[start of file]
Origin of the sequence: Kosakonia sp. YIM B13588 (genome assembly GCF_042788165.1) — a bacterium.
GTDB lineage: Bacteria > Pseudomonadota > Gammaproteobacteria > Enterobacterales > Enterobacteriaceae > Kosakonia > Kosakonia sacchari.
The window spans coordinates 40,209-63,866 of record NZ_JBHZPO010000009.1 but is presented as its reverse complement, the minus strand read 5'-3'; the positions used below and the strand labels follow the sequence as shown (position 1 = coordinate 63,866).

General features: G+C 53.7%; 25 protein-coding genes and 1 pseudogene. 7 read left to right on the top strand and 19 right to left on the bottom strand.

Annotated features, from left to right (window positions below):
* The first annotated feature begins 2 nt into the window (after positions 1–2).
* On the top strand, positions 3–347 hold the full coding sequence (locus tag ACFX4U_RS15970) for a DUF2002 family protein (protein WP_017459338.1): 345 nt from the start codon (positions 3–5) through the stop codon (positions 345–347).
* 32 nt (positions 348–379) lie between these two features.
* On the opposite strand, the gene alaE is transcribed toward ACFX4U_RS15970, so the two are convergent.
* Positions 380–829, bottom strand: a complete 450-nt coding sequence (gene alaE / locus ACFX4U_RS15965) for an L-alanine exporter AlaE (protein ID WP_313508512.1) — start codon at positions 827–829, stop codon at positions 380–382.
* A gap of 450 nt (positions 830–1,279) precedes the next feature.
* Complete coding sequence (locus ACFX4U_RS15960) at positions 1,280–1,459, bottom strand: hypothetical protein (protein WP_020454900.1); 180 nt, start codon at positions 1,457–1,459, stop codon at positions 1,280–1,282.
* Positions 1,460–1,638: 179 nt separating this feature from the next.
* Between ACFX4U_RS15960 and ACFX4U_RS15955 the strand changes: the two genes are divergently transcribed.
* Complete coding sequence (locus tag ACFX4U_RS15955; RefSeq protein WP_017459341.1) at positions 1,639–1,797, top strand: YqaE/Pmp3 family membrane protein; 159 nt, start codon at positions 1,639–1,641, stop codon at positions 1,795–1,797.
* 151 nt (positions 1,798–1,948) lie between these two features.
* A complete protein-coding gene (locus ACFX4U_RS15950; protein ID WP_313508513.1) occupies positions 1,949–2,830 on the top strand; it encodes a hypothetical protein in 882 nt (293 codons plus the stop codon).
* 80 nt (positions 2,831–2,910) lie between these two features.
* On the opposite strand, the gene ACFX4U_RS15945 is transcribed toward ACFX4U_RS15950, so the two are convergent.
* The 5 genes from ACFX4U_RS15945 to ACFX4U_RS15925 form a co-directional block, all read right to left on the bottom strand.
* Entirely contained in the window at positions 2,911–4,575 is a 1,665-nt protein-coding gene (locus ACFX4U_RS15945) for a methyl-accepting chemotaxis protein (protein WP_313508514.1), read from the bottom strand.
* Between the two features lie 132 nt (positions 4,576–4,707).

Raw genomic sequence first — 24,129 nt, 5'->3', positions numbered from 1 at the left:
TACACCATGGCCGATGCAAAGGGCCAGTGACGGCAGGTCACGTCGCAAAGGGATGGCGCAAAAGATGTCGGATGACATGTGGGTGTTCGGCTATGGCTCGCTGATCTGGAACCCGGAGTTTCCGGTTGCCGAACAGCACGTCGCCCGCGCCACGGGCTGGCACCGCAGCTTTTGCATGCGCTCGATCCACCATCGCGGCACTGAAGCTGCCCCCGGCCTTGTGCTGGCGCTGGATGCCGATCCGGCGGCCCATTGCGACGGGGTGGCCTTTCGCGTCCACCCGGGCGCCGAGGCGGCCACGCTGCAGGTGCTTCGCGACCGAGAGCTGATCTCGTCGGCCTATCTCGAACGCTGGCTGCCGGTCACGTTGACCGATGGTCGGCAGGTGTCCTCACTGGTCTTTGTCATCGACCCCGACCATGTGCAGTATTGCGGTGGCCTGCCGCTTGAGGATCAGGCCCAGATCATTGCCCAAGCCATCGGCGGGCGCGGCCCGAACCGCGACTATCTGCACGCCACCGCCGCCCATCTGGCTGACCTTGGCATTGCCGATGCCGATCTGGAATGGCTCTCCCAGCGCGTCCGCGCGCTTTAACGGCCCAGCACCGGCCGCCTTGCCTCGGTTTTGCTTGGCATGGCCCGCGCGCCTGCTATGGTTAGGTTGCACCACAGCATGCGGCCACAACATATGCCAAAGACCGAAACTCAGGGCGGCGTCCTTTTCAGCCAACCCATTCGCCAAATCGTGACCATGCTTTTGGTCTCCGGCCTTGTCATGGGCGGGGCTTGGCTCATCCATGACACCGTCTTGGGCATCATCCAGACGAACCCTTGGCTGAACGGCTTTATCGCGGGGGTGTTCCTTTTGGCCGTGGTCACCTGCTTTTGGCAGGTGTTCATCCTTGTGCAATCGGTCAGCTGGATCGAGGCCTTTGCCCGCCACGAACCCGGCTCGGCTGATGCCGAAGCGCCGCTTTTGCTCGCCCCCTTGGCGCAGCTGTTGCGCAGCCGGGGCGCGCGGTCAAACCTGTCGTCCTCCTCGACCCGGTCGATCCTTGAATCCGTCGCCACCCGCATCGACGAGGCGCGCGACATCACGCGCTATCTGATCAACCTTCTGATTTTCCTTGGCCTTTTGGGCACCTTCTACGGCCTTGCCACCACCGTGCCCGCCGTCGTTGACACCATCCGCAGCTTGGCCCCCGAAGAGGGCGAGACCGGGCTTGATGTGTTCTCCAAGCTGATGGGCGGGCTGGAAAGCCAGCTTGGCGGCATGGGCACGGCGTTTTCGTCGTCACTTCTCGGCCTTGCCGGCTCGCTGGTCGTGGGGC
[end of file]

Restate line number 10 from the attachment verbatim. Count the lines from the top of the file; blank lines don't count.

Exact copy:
* Positions 380–829, bottom strand: a complete 450-nt coding sequence (gene alaE / locus ACFX4U_RS15965) for an L-alanine exporter AlaE (protein ID WP_313508512.1) — start codon at positions 827–829, stop codon at positions 380–382.